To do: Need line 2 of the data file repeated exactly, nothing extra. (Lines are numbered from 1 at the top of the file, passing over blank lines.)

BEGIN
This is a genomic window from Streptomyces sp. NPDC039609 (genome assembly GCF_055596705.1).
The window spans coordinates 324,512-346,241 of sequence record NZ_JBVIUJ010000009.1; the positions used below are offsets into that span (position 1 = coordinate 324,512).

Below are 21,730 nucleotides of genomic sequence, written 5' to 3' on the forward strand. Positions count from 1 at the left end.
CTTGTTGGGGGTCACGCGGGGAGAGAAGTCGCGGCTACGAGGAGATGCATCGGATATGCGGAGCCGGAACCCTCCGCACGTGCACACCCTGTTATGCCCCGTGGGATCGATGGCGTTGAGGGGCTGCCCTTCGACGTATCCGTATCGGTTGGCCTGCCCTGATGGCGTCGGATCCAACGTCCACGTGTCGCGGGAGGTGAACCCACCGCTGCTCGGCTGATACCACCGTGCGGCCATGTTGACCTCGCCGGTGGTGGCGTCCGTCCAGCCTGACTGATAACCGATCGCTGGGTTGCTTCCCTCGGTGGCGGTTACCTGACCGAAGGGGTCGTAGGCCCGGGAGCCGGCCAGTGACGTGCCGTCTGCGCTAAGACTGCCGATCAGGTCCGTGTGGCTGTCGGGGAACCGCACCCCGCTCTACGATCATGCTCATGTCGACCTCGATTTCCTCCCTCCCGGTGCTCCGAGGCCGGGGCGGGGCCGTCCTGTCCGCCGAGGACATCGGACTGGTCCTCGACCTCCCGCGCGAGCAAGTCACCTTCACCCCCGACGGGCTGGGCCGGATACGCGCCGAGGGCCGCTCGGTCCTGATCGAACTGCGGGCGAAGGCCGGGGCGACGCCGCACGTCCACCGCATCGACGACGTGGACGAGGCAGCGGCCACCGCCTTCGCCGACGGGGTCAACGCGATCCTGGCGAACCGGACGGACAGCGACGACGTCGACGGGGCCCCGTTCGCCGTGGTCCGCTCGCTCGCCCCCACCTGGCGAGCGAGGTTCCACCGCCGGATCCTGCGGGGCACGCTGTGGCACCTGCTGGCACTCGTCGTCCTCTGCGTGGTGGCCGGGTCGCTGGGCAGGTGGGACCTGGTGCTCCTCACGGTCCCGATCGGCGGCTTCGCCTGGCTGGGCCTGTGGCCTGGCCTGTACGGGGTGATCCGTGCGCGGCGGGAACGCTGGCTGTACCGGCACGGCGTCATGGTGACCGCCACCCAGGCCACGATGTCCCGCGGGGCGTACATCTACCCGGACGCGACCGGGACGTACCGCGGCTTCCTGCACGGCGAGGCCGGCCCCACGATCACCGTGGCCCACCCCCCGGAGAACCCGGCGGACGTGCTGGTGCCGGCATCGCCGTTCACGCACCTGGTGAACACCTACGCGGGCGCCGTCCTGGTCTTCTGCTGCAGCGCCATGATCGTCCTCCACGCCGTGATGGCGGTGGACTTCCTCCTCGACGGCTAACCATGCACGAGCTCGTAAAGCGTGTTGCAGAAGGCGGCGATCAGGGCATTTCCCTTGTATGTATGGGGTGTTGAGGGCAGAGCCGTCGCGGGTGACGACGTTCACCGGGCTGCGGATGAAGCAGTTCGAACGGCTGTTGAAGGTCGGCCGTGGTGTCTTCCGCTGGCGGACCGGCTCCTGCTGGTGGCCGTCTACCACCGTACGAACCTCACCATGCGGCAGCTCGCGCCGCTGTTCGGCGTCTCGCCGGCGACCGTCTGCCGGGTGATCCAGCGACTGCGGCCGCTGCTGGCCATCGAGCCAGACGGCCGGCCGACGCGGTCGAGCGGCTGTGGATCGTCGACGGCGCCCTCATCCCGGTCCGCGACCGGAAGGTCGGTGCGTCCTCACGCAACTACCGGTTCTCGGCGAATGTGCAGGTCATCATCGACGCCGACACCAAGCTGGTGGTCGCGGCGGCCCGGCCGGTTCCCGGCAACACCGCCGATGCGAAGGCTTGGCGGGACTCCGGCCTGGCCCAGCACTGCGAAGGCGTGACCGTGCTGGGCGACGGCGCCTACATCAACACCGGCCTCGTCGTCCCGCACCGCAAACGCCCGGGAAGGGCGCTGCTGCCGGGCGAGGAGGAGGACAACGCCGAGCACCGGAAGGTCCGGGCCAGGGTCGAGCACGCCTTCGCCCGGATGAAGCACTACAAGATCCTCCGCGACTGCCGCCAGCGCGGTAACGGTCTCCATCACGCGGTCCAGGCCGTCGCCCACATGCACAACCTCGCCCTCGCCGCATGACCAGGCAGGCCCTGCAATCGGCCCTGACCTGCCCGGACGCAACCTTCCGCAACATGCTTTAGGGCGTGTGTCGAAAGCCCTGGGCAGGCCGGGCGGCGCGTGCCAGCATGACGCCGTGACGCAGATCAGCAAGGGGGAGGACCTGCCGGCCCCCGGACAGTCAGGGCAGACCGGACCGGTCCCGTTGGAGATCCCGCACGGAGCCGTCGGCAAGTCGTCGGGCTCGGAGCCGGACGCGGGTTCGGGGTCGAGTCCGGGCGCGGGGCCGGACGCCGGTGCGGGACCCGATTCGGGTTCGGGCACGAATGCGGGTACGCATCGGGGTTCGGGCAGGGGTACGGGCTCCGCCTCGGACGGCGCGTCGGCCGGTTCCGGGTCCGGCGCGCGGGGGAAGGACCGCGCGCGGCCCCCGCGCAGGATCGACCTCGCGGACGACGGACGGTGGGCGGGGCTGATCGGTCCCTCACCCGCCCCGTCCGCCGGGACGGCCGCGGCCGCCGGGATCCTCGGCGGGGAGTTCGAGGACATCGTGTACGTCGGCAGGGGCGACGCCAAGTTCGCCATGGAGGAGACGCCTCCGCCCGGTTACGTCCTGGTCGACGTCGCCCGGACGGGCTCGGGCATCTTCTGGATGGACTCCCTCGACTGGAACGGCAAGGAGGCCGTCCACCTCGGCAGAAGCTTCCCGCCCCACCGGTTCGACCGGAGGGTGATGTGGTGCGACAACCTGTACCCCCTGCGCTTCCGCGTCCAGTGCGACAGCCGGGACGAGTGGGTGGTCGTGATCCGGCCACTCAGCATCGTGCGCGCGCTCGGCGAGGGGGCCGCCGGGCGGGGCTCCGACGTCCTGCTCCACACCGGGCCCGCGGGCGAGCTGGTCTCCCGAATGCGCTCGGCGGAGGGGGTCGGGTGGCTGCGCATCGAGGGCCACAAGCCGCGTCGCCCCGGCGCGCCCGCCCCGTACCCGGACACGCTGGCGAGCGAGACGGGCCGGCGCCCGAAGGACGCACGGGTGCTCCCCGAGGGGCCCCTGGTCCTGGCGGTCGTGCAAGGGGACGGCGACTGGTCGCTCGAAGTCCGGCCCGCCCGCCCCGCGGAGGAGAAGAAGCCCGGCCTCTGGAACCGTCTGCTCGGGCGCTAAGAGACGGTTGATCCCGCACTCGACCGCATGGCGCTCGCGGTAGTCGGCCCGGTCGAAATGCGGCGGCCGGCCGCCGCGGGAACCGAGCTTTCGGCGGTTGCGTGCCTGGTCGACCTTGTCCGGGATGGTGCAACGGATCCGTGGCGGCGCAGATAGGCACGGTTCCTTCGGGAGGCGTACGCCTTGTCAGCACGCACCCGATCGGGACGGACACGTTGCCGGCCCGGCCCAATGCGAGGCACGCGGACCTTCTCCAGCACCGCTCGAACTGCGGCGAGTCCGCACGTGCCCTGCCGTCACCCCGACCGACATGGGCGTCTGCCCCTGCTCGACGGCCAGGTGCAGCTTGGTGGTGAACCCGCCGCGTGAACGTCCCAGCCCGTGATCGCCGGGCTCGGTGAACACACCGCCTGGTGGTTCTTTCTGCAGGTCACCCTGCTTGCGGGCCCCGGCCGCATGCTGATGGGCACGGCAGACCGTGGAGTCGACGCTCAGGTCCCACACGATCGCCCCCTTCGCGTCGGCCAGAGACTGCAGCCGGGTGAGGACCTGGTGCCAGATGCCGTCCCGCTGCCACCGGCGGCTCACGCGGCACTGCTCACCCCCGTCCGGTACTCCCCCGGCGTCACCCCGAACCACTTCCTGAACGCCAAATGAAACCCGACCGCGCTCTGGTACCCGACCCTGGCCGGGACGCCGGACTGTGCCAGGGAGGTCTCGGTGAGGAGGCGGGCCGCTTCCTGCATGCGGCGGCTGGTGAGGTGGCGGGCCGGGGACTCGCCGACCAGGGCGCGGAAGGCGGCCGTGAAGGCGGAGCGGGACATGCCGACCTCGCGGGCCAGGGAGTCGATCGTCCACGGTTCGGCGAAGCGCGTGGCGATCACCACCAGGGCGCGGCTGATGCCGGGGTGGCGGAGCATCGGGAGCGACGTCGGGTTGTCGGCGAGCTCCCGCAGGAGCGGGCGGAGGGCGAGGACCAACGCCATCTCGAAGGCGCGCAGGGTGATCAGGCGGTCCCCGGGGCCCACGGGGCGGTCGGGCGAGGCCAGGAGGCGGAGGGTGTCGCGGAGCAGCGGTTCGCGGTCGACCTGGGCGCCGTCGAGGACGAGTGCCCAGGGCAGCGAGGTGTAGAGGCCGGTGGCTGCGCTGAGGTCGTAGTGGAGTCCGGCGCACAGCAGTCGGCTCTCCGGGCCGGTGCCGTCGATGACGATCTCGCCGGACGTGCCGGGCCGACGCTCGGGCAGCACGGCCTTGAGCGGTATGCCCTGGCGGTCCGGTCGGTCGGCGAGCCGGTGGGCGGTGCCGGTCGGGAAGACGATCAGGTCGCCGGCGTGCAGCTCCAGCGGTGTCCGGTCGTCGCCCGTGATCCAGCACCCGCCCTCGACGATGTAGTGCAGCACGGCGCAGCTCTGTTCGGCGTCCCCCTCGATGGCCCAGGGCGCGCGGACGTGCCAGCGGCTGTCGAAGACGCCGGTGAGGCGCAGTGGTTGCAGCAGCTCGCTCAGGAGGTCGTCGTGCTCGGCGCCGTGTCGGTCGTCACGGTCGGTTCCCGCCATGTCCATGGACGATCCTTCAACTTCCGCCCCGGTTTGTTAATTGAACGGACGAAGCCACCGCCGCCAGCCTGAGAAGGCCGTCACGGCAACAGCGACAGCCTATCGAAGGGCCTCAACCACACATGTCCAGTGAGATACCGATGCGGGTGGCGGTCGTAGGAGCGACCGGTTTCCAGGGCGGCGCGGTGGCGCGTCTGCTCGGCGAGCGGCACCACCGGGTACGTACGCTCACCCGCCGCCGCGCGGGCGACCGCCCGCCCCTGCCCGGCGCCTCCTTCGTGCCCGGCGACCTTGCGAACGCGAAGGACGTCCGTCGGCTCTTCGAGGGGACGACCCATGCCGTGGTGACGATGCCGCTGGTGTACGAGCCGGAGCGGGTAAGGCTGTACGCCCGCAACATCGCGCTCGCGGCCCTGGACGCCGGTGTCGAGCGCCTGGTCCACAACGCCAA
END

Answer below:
The window spans coordinates 324,512-346,241 of sequence record NZ_JBVIUJ010000009.1; the positions used below are offsets into that span (position 1 = coordinate 324,512).